Each time we run the course (once a fortnight) we get three or four people knocking on the door, asking if they can be put on the list for next time. It seems to be a valuable and popular initiative at the prison!

If this is something you’d like to get involved with, or you have any other ideas, please do get in touch.

Greener Growth Garden Makeovers: The method

Greener Growth Garden Makeovers: The Method

Our garden makeovers are different in that they offer excellent value, enhance biodiversity and are incredibly high yielding as far as produce is concerned, but also low maintenance!

Seeing the potential

Throughout the project we work with and emphasise the excellent principles of permaculture. But firstly we listen to what you want to achieve in your growing space, whatever size it may be. We don’t necessarily call it a garden as not everyone has one, but that shouldn’t stop you developing your growing space. We’ll show you how our Greener Growth Garden Makeovers can help you can grow food and nature almost anywhere.

Once we understand what you’d like us to help you create and achieve, we then map and zone the area. Now this is where the principles of permaculture really come into play. We let nature do the talking and guide us to plan a space that is good for you and your environment. Here are nine things we consider:


Getting down to work

We draw out what we think would work best to help you achieve your goals and maximize the potential of your space. Then it’s your turn. We discuss what you’d like to grow, harvest and eat from your garden, and what wildlife needs your help. Greener Growth doesn’t just turn up, do the job and leave. We prefer to get people as involved with the project as they want to be, teaching them as we ‘work’ together. A garden makeover shouldn’t feel like work though, creating something from ‘nothing’ is so much fun! For families looking to ‘up skill’ getting the children involved is a great idea, helping them take ownership of their space and playing an active role in nature conservation.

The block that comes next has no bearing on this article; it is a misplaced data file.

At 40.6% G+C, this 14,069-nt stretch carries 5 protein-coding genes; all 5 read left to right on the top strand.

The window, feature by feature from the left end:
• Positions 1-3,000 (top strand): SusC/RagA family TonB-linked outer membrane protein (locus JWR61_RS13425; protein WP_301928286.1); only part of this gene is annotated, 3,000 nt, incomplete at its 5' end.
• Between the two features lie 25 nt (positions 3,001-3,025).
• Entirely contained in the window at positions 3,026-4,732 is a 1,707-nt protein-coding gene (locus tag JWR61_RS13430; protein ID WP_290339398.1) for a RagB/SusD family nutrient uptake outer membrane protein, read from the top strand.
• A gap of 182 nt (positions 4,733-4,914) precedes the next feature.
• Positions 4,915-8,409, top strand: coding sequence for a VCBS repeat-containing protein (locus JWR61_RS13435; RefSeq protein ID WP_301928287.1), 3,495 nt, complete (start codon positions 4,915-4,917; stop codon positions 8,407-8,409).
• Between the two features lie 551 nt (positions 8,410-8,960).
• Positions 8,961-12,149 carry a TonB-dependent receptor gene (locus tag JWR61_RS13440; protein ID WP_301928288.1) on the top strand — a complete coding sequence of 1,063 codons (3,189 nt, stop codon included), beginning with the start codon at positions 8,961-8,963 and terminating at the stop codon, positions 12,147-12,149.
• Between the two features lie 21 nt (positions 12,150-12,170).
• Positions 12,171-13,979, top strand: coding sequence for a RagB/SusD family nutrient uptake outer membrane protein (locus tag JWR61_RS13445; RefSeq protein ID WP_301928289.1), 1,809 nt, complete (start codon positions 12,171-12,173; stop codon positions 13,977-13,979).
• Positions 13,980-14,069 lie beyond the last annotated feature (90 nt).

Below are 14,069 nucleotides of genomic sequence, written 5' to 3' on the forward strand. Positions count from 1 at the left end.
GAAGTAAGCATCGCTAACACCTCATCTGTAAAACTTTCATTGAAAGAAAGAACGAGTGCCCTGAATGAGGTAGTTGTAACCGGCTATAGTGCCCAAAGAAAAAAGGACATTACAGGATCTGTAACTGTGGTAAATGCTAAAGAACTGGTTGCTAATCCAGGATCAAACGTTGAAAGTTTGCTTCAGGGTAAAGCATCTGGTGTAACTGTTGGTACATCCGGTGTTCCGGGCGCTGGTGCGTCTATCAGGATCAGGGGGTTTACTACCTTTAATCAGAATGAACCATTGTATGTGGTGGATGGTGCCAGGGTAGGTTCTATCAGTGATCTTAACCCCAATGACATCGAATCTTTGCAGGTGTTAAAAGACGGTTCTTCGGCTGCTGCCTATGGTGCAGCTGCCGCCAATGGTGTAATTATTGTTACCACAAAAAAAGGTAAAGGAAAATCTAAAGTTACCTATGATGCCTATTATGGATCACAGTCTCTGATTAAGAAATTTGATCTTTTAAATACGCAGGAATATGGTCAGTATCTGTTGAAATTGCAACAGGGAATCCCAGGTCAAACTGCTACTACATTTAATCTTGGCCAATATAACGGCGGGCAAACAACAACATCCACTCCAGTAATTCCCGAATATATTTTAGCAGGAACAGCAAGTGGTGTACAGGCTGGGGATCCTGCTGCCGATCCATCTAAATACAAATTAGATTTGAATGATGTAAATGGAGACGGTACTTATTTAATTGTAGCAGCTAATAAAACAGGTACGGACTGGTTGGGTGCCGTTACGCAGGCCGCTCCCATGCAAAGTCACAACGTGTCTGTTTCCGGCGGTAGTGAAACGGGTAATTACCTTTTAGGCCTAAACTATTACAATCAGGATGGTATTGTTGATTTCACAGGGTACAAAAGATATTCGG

When doing a garden makeover we usually create the new infrastructure in the dormant winter months. This isn’t set in stone, but it is easier and less disruptive to pre-existing nature, taking shelter, hibernating or otherwise.

Helping yourself and others

Yes, there is a cost to having a garden makeover, but as a community interest company any profits we make are fed back into our community projects. So while you enjoy a beautiful and productive growing space, you’re also helping disadvantages and less fortunate people in the community. But that doesn’t mean a Greener Growth Garden Makeover is expensive, it’s still less than usual garden makeover designers & landscapers.

Read more about our Greener Growth Garden Makeovers and if you’re interested in our services for your own growing space, simply get in touch here.